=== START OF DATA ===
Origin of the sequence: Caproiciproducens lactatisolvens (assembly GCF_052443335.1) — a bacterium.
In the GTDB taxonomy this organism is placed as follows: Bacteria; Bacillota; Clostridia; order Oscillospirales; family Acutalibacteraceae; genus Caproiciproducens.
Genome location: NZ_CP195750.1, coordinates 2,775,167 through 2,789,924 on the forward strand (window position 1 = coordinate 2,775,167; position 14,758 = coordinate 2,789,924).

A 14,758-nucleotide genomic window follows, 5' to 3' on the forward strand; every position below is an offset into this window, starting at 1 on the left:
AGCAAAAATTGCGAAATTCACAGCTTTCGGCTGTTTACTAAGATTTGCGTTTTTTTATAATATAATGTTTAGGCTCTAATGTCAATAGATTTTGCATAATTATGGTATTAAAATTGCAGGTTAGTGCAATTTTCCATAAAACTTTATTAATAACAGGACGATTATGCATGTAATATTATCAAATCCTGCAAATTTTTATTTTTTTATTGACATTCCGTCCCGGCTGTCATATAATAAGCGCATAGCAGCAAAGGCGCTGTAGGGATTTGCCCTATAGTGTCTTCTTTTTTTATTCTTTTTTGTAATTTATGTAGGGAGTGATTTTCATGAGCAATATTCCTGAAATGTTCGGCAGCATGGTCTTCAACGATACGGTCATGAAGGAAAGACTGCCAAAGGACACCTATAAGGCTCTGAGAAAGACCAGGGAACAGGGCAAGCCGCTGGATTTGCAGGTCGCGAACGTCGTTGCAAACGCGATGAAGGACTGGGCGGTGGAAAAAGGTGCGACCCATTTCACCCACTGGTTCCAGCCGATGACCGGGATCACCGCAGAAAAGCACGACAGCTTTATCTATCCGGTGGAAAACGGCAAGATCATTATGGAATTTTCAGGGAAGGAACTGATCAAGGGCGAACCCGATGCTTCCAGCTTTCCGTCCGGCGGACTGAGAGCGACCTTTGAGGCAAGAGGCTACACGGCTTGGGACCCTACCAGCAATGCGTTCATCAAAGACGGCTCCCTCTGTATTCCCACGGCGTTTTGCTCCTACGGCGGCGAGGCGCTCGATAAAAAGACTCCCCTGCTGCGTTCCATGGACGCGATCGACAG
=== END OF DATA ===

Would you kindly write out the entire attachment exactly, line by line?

Origin of the sequence: Caproiciproducens lactatisolvens (assembly GCF_052443335.1) — a bacterium.
In the GTDB taxonomy this organism is placed as follows: Bacteria; Bacillota; Clostridia; order Oscillospirales; family Acutalibacteraceae; genus Caproiciproducens.
Genome location: NZ_CP195750.1, coordinates 2,775,167 through 2,789,924 on the forward strand (window position 1 = coordinate 2,775,167; position 14,758 = coordinate 2,789,924).

A 14,758-nucleotide genomic window follows, 5' to 3' on the forward strand; every position below is an offset into this window, starting at 1 on the left:
AGCAAAAATTGCGAAATTCACAGCTTTCGGCTGTTTACTAAGATTTGCGTTTTTTTATAATATAATGTTTAGGCTCTAATGTCAATAGATTTTGCATAATTATGGTATTAAAATTGCAGGTTAGTGCAATTTTCCATAAAACTTTATTAATAACAGGACGATTATGCATGTAATATTATCAAATCCTGCAAATTTTTATTTTTTTATTGACATTCCGTCCCGGCTGTCATATAATAAGCGCATAGCAGCAAAGGCGCTGTAGGGATTTGCCCTATAGTGTCTTCTTTTTTTATTCTTTTTTGTAATTTATGTAGGGAGTGATTTTCATGAGCAATATTCCTGAAATGTTCGGCAGCATGGTCTTCAACGATACGGTCATGAAGGAAAGACTGCCAAAGGACACCTATAAGGCTCTGAGAAAGACCAGGGAACAGGGCAAGCCGCTGGATTTGCAGGTCGCGAACGTCGTTGCAAACGCGATGAAGGACTGGGCGGTGGAAAAAGGTGCGACCCATTTCACCCACTGGTTCCAGCCGATGACCGGGATCACCGCAGAAAAGCACGACAGCTTTATCTATCCGGTGGAAAACGGCAAGATCATTATGGAATTTTCAGGGAAGGAACTGATCAAGGGCGAACCCGATGCTTCCAGCTTTCCGTCCGGCGGACTGAGAGCGACCTTTGAGGCAAGAGGCTACACGGCTTGGGACCCTACCAGCAATGCGTTCATCAAAGACGGCTCCCTCTGTATTCCCACGGCGTTTTGCTCCTACGGCGGCGAGGCGCTCGATAAAAAGACTCCCCTGCTGCGTTCCATGGACGCGATCGACAG